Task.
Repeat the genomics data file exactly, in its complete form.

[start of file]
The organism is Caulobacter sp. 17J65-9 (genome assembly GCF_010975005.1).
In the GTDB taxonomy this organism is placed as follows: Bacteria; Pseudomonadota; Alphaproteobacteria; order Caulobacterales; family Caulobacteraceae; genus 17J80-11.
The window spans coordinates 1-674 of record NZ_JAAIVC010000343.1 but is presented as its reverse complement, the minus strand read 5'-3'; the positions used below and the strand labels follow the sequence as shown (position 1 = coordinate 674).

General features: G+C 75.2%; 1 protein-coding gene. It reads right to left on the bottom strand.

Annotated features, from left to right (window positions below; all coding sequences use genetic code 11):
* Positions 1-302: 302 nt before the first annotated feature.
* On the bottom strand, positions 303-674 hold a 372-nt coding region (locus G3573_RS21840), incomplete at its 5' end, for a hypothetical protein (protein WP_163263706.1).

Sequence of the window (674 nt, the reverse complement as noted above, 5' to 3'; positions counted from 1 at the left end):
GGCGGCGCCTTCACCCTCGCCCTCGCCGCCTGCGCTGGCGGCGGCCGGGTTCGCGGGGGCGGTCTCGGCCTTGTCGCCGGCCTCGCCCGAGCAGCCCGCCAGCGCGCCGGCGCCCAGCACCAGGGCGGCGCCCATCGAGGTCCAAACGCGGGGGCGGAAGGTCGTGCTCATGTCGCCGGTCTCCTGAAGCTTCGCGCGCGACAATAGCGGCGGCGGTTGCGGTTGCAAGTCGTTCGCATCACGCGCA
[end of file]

The organism is Caulobacter sp. 17J65-9 (genome assembly GCF_010975005.1).
In the GTDB taxonomy this organism is placed as follows: Bacteria; Pseudomonadota; Alphaproteobacteria; order Caulobacterales; family Caulobacteraceae; genus 17J80-11.
The window spans coordinates 1-674 of record NZ_JAAIVC010000343.1 but is presented as its reverse complement, the minus strand read 5'-3'; the positions used below and the strand labels follow the sequence as shown (position 1 = coordinate 674).

General features: G+C 75.2%; 1 protein-coding gene. It reads right to left on the bottom strand.

Annotated features, from left to right (window positions below; all coding sequences use genetic code 11):
* Positions 1-302: 302 nt before the first annotated feature.
* On the bottom strand, positions 303-674 hold a 372-nt coding region (locus G3573_RS21840), incomplete at its 5' end, for a hypothetical protein (protein WP_163263706.1).

Sequence of the window (674 nt, the reverse complement as noted above, 5' to 3'; positions counted from 1 at the left end):
GGCGGCGCCTTCACCCTCGCCCTCGCCGCCTGCGCTGGCGGCGGCCGGGTTCGCGGGGGCGGTCTCGGCCTTGTCGCCGGCCTCGCCCGAGCAGCCCGCCAGCGCGCCGGCGCCCAGCACCAGGGCGGCGCCCATCGAGGTCCAAACGCGGGGGCGGAAGGTCGTGCTCATGTCGCCGGTCTCCTGAAGCTTCGCGCGCGACAATAGCGGCGGCGGTTGCGGTTGCAAGTCGTTCGCATCACGCGCA